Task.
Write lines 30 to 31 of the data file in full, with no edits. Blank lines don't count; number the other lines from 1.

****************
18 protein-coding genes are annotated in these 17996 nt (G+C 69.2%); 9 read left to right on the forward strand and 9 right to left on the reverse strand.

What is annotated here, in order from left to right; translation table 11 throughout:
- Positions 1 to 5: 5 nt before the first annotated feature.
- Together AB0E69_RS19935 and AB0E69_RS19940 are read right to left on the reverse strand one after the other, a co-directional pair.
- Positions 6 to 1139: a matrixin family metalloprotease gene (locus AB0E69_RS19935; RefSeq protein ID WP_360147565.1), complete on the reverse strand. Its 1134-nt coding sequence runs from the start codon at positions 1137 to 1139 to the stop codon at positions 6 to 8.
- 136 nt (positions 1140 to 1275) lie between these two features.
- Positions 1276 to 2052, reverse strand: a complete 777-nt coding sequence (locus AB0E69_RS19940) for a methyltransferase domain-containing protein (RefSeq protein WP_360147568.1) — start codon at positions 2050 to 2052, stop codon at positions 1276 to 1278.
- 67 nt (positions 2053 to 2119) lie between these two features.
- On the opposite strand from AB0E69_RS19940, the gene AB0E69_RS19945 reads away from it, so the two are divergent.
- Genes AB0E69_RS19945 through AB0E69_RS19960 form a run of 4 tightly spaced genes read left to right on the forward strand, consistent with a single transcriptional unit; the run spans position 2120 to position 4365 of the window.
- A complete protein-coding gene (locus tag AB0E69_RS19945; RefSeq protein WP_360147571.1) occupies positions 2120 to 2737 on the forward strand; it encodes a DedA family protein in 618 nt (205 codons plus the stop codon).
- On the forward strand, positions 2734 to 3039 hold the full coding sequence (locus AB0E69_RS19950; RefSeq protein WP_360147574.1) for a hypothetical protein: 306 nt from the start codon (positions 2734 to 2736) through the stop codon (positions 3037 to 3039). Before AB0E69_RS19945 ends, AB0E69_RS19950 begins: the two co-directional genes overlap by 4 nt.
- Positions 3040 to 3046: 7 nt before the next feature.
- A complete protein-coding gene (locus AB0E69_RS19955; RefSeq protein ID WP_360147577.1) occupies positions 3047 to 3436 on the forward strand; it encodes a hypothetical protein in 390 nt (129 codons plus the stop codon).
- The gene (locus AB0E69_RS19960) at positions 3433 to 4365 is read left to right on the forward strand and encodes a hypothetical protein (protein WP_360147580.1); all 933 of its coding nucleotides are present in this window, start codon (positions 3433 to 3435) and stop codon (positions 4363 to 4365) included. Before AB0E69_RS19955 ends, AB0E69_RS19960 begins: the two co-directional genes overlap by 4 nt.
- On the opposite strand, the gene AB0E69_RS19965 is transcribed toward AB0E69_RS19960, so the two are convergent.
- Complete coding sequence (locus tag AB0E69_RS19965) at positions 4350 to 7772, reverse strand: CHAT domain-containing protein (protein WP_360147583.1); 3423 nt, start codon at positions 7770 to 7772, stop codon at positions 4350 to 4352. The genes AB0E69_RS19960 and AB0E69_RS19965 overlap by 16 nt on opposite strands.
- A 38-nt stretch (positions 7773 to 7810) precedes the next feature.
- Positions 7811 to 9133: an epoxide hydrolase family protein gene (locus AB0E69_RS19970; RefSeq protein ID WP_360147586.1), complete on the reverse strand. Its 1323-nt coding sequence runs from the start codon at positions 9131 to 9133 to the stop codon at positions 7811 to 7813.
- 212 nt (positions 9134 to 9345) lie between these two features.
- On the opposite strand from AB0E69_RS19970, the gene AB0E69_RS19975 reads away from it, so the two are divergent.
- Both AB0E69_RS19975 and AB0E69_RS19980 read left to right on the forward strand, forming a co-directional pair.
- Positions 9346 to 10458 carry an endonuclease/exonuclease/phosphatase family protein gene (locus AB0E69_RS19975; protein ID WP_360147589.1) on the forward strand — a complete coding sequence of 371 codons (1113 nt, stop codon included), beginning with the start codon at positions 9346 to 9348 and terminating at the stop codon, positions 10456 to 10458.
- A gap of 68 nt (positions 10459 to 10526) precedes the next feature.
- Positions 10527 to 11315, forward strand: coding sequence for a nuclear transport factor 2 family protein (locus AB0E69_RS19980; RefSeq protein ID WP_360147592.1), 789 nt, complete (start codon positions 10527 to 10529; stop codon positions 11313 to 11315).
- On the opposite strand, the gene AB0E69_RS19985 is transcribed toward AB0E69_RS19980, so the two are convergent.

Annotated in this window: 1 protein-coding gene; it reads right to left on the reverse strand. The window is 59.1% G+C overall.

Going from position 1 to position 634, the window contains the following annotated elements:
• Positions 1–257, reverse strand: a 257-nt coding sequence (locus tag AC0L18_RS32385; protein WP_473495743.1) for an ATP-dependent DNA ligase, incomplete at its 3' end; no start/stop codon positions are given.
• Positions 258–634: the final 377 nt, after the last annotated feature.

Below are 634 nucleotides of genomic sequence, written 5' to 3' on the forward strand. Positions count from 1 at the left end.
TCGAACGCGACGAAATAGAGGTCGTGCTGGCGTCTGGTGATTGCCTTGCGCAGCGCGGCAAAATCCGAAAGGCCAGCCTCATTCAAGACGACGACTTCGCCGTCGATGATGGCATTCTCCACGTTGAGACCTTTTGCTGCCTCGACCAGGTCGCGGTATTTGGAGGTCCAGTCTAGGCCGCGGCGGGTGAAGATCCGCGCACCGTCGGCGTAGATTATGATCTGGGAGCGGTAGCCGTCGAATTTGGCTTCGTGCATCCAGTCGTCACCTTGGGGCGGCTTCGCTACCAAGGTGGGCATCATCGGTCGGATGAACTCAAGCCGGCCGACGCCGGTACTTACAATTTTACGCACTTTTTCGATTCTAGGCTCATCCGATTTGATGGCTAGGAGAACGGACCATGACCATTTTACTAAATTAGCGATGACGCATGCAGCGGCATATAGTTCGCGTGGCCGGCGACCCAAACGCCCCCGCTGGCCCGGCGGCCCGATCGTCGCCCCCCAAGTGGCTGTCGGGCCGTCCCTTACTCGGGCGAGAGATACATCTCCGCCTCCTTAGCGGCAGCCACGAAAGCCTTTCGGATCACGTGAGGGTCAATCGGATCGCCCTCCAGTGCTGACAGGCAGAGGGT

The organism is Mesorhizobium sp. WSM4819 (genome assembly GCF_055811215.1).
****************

• Positions 258–634: the final 377 nt, after the last annotated feature.

Below are 634 nucleotides of genomic sequence, written 5' to 3' on the forward strand. Positions count from 1 at the left end.